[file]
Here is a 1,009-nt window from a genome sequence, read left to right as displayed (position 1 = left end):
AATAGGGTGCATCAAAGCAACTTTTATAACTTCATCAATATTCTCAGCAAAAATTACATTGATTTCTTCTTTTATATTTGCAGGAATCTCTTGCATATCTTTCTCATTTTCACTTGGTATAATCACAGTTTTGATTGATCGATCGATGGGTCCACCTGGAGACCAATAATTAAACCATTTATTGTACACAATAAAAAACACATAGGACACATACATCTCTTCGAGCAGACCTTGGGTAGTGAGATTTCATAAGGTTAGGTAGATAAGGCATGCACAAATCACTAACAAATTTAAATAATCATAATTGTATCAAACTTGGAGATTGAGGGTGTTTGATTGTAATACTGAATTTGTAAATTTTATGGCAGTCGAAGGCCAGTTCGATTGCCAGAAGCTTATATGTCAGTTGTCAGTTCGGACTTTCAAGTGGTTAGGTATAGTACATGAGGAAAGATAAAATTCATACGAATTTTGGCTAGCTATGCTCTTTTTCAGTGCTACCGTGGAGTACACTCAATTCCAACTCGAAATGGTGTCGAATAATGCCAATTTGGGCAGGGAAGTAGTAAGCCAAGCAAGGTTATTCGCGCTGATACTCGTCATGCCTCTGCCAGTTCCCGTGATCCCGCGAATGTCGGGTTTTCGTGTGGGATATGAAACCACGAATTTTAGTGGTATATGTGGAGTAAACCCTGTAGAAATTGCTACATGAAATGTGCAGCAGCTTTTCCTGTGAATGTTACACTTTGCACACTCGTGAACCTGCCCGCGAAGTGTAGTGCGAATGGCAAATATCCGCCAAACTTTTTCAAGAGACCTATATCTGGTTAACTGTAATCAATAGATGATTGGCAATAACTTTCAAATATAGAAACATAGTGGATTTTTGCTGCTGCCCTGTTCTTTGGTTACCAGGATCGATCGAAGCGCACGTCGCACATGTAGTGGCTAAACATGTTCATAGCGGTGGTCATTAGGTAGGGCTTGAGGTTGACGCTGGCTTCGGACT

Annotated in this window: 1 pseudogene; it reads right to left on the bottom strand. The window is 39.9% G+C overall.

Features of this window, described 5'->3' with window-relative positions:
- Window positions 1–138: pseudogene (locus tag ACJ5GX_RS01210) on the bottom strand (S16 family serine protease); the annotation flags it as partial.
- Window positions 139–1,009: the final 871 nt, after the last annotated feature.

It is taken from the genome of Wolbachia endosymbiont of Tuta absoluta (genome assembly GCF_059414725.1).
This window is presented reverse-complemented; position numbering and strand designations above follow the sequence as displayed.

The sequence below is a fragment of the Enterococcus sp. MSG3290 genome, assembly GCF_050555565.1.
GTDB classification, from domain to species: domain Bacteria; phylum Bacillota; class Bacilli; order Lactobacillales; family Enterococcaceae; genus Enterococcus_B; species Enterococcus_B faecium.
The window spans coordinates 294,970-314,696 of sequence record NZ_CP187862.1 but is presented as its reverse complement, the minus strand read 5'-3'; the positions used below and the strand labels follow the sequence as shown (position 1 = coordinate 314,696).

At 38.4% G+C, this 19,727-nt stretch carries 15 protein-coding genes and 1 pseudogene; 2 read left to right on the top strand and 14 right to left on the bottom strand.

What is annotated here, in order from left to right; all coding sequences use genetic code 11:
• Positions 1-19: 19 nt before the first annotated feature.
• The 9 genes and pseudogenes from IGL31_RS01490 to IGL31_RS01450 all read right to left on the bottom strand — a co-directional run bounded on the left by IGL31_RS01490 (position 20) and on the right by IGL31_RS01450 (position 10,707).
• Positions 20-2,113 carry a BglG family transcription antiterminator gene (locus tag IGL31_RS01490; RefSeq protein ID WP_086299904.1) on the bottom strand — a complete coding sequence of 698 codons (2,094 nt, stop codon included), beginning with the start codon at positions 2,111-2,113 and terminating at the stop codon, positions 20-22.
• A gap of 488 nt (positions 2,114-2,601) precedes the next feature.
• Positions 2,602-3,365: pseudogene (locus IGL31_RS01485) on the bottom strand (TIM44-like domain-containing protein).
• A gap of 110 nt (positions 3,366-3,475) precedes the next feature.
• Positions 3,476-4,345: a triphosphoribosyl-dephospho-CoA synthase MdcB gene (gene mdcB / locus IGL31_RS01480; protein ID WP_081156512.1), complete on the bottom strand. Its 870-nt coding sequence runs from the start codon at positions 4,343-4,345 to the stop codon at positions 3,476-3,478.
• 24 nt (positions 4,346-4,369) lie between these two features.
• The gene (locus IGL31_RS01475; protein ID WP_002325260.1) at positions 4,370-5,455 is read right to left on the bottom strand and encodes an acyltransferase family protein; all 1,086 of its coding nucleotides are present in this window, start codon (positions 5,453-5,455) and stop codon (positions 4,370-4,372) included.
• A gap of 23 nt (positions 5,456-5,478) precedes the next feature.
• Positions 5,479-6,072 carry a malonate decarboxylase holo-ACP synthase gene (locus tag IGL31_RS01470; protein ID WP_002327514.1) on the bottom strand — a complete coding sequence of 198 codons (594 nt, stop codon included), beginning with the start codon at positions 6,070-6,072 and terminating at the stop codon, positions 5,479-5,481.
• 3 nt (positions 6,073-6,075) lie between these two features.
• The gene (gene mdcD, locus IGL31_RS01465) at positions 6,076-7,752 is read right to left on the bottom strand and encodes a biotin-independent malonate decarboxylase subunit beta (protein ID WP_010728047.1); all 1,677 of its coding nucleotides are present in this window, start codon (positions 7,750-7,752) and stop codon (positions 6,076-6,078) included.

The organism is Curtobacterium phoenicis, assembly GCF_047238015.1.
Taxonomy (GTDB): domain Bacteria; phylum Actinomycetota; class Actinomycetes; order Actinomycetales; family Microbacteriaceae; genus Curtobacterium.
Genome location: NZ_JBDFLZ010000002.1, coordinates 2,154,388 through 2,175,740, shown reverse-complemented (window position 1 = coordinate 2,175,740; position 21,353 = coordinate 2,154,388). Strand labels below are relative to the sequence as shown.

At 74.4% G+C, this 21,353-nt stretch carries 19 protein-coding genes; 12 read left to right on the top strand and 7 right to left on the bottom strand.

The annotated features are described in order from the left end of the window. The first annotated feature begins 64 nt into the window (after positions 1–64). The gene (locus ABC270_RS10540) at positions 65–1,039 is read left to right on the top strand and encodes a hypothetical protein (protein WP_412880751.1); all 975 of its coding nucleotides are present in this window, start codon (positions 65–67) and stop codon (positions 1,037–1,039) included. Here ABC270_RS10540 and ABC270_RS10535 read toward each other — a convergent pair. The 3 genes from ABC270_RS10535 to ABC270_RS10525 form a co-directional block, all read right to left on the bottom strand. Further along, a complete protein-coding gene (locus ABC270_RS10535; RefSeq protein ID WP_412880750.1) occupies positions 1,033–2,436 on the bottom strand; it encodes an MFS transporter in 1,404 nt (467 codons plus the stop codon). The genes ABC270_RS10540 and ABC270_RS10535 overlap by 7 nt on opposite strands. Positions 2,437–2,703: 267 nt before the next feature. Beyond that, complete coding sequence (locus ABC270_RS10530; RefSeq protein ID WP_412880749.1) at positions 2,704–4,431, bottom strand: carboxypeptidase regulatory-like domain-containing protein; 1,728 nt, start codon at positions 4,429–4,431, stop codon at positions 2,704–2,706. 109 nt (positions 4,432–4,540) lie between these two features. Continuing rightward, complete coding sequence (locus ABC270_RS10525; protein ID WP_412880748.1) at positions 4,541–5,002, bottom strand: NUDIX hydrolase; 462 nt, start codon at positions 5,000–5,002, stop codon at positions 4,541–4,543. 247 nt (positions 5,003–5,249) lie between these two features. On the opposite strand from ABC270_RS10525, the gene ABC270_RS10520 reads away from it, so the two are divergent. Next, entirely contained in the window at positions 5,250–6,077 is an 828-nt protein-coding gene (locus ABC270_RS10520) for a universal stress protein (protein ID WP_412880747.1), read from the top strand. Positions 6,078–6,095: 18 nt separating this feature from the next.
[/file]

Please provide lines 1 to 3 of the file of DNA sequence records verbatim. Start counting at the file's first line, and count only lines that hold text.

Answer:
Here is a 1,009-nt window from a genome sequence, read left to right as displayed (position 1 = left end):
AATAGGGTGCATCAAAGCAACTTTTATAACTTCATCAATATTCTCAGCAAAAATTACATTGATTTCTTCTTTTATATTTGCAGGAATCTCTTGCATATCTTTCTCATTTTCACTTGGTATAATCACAGTTTTGATTGATCGATCGATGGGTCCACCTGGAGACCAATAATTAAACCATTTATTGTACACAATAAAAAACACATAGGACACATACATCTCTTCGAGCAGACCTTGGGTAGTGAGATTTCATAAGGTTAGGTAGATAAGGCATGCACAAATCACTAACAAATTTAAATAATCATAATTGTATCAAACTTGGAGATTGAGGGTGTTTGATTGTAATACTGAATTTGTAAATTTTATGGCAGTCGAAGGCCAGTTCGATTGCCAGAAGCTTATATGTCAGTTGTCAGTTCGGACTTTCAAGTGGTTAGGTATAGTACATGAGGAAAGATAAAATTCATACGAATTTTGGCTAGCTATGCTCTTTTTCAGTGCTACCGTGGAGTACACTCAATTCCAACTCGAAATGGTGTCGAATAATGCCAATTTGGGCAGGGAAGTAGTAAGCCAAGCAAGGTTATTCGCGCTGATACTCGTCATGCCTCTGCCAGTTCCCGTGATCCCGCGAATGTCGGGTTTTCGTGTGGGATATGAAACCACGAATTTTAGTGGTATATGTGGAGTAAACCCTGTAGAAATTGCTACATGAAATGTGCAGCAGCTTTTCCTGTGAATGTTACACTTTGCACACTCGTGAACCTGCCCGCGAAGTGTAGTGCGAATGGCAAATATCCGCCAAACTTTTTCAAGAGACCTATATCTGGTTAACTGTAATCAATAGATGATTGGCAATAACTTTCAAATATAGAAACATAGTGGATTTTTGCTGCTGCCCTGTTCTTTGGTTACCAGGATCGATCGAAGCGCACGTCGCACATGTAGTGGCTAAACATGTTCATAGCGGTGGTCATTAGGTAGGGCTTGAGGTTGACGCTGGCTTCGGACT

Annotated in this window: 1 pseudogene; it reads right to left on the bottom strand. The window is 39.9% G+C overall.